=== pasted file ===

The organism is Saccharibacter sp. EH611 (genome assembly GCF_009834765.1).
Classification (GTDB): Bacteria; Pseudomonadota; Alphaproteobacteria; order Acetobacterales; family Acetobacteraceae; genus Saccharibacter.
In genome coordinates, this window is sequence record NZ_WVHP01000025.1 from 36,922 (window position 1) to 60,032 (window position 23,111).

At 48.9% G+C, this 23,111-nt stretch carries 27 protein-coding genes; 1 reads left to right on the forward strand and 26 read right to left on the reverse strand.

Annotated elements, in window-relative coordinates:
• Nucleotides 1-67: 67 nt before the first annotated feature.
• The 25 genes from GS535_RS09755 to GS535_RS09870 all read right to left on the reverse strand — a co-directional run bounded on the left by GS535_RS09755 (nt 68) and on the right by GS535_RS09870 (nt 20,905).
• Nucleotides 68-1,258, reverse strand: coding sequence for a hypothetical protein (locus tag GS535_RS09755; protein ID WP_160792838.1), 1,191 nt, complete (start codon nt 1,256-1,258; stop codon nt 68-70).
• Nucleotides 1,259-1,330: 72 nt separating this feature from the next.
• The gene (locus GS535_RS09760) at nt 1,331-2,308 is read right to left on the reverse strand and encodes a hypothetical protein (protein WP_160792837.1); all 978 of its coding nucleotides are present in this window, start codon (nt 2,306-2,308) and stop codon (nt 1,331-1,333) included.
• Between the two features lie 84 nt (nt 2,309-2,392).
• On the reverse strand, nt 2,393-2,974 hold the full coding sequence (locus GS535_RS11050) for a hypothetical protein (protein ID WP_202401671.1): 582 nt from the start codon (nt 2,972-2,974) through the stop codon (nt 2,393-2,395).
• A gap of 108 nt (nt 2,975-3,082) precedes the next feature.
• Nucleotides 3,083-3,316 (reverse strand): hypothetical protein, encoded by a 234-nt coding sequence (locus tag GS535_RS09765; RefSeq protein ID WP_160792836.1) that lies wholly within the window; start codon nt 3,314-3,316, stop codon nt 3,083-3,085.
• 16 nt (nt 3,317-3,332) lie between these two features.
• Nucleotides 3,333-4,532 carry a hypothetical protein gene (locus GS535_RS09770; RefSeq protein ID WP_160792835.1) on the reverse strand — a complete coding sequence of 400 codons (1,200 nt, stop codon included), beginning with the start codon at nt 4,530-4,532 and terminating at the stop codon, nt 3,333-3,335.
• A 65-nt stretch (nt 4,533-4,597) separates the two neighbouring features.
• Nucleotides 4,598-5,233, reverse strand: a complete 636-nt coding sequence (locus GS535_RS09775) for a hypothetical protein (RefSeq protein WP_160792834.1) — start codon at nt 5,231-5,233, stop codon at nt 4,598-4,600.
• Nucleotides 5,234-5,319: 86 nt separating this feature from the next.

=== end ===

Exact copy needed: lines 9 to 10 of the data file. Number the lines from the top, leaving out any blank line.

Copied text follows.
• Nucleotides 1,259-1,330: 72 nt separating this feature from the next.
• The gene (locus GS535_RS09760) at nt 1,331-2,308 is read right to left on the reverse strand and encodes a hypothetical protein (protein WP_160792837.1); all 978 of its coding nucleotides are present in this window, start codon (nt 2,306-2,308) and stop codon (nt 1,331-1,333) included.